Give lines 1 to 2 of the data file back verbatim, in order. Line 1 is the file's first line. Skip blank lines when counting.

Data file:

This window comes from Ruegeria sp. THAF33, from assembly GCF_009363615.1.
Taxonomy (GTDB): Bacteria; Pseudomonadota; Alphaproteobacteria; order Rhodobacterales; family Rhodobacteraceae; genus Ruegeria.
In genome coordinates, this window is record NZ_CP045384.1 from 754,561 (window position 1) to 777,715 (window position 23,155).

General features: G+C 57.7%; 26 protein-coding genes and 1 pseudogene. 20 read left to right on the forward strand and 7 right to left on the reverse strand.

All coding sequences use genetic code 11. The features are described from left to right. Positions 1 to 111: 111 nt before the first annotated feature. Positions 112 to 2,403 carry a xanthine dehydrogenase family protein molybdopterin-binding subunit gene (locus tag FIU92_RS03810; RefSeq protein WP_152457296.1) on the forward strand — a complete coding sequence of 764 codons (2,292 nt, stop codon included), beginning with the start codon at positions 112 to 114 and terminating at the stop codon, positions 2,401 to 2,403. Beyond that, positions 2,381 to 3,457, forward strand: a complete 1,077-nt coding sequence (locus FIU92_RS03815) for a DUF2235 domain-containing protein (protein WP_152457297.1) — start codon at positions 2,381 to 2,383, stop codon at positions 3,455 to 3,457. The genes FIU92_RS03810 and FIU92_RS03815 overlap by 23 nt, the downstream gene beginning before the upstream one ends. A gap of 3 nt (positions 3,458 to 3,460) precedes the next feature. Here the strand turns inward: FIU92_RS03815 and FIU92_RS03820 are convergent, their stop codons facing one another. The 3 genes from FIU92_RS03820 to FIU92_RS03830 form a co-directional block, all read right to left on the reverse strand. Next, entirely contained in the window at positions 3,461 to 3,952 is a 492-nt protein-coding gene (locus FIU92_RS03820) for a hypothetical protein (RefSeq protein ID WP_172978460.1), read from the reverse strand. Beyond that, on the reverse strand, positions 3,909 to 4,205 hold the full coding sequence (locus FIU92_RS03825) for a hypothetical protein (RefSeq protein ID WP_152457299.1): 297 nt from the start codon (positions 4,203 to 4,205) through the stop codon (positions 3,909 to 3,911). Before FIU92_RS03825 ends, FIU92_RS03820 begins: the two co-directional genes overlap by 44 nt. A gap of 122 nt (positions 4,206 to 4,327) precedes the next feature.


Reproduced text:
This window comes from Ruegeria sp. THAF33, from assembly GCF_009363615.1.
Taxonomy (GTDB): Bacteria; Pseudomonadota; Alphaproteobacteria; order Rhodobacterales; family Rhodobacteraceae; genus Ruegeria.